#6 Adventure Comics. A 42-page book of three 14-page adventure story serials, all set in 1943. The first serial features Sandman (Wesley Dodds in his yellow and purple fighting togs) and his sidekick Sandy thwarting unusual crimes in unusual settings like Mammoth Circus, Gentleman Jack’s prison hideout, or Little Joe Grolich’s pants-making sweatshop. The second serial features Starman, Ted Knight, using his Gravity Rod to stop criminals throughout the U.S. using a hi-tech advantage over the police. The third serial features Hourman, Rex Tyler, using his strength-enhancing Miraclo pills and the aid of the Minute Men of America radio club for kids to battle mobsters throughout New England. All three heroes are members of the Justice Society of America and may be working together or separately on the same cases.
#7 Whiz Comics. A 42-page book of two 21-page adventure story serials, both set in 1953. The first serial features Captain Marvel, but now Billy Batson is 21 years old, studying journalism in college, but distracted by being an already-world-famous radio celebrity, having Beautia Sivana back in his life as a love interest for both Billy and Captain Marvel, Spy Smasher showing up to recruit Captain Marvel for spy missions in the Cold War, trolls making mischief, and old enemies like the Black Magician showing up for revenge. The second serial features Ibis the Invincible, ancient Egyptian arch-mage, defending our world from an inter-dimensional war.
#8 Flash Comics. A 42-page book of two 15-page adventure story serials and one 12-page humor serial, all set in 1948. The first serial features the Flash, a battle-weary Jay Garrick hoping to settle down with his pregnant wife Joan, but has too dangerous and active a rogues gallery, with the likes of the Black Templar, the Fiddler, and Dr. Lexon. The second serial features Hawkman, Carter Hall, and Hawkwoman, his wife Shiera, as they split their time between encountering magical dangers while pursuing archaeology across the Americas and engaging in a running conflict with their archenemy, the Ghost. Because Flash and Hawkman are both members of the Justice Society of America, they may be working together or separately on the same case. The third serial features Johnny Thunder. Recently dumped both by the Justice Society of America and the Black Canary, Johnny is on the rebound and proposes to his old girlfriend Daisy Darling. Can Daisy accept Johnny’s unusual baggage, a 7-year old adopted daughter named Peachy and a magical thunderbolt that makes Johnny’s wishes come true?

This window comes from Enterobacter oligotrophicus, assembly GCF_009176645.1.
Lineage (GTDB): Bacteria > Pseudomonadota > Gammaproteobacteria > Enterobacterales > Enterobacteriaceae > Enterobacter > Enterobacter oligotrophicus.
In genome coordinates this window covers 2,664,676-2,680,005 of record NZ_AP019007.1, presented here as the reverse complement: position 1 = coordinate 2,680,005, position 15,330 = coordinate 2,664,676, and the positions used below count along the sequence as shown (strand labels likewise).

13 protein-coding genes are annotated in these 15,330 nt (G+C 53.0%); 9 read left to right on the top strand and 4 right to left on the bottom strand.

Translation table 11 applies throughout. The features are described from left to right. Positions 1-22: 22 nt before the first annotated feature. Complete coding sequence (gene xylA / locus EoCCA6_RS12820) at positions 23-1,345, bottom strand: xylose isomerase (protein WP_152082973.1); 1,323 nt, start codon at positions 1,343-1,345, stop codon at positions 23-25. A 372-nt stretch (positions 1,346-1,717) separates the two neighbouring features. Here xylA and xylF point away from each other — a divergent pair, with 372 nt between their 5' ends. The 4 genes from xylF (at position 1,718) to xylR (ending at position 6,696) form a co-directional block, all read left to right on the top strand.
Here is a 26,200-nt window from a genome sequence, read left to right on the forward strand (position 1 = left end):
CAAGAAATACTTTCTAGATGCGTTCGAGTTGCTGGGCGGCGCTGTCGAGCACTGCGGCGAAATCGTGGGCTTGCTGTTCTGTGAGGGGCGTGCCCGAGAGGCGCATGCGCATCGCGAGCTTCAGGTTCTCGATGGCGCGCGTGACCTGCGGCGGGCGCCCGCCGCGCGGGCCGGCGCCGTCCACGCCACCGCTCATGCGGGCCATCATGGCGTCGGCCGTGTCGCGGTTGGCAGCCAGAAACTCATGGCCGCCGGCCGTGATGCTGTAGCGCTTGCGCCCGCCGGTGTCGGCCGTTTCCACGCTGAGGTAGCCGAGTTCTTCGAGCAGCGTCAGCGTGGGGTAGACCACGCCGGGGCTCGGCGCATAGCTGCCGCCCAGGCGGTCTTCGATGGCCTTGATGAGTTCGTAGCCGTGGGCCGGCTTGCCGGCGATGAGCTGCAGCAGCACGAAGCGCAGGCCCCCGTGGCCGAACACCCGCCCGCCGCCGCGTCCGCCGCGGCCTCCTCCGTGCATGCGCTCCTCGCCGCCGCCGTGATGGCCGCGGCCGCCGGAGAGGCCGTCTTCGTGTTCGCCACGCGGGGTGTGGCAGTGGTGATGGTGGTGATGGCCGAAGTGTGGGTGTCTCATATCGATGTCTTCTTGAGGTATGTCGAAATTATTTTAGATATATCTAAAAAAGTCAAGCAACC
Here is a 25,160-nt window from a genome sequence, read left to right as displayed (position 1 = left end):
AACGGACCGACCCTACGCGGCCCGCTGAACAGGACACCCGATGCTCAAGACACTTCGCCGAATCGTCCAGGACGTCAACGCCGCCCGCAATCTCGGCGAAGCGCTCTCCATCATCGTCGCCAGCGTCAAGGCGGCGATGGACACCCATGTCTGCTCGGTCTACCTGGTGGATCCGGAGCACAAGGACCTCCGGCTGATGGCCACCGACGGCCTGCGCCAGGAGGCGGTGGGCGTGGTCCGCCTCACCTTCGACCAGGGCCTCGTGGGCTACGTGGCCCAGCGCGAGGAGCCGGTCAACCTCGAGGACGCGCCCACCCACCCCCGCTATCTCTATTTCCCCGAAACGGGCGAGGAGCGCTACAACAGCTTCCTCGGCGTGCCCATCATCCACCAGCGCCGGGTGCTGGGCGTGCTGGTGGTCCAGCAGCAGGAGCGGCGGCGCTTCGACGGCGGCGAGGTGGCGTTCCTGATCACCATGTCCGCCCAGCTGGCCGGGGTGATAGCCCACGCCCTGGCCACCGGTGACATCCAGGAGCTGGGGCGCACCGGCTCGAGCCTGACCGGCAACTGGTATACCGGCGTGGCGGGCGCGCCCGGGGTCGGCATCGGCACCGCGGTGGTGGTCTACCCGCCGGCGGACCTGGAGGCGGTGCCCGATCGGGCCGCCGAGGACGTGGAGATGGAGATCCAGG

#9 Master Comics. A 42-page book of two 21-page adventure story serials, both set in 1949. The first features Captain Marvel Jr. Freddy Freeman is now 17-years old, back in school, earning money as a copyboy at a newspaper, and taking a romantic interest in fellow superhero Mary Marvel. As Captain Marvel Jr., Freddy does good deeds and thwarts the schemes of Sivana Jr. The second features Bulletman, Jim Barr, veteran crime-fighter who has tried to settle down and become a police captain, while his wife Susan has given up being Bulletgirl to raise their infant daughter and adopted 6-year old son and care for the family dog. But Jim keeps finding it easier to solve police matters by donning his old hi-tech helmet that enhances his strength, magnetically protects him from harm, and propels him through the air at the speed of sound.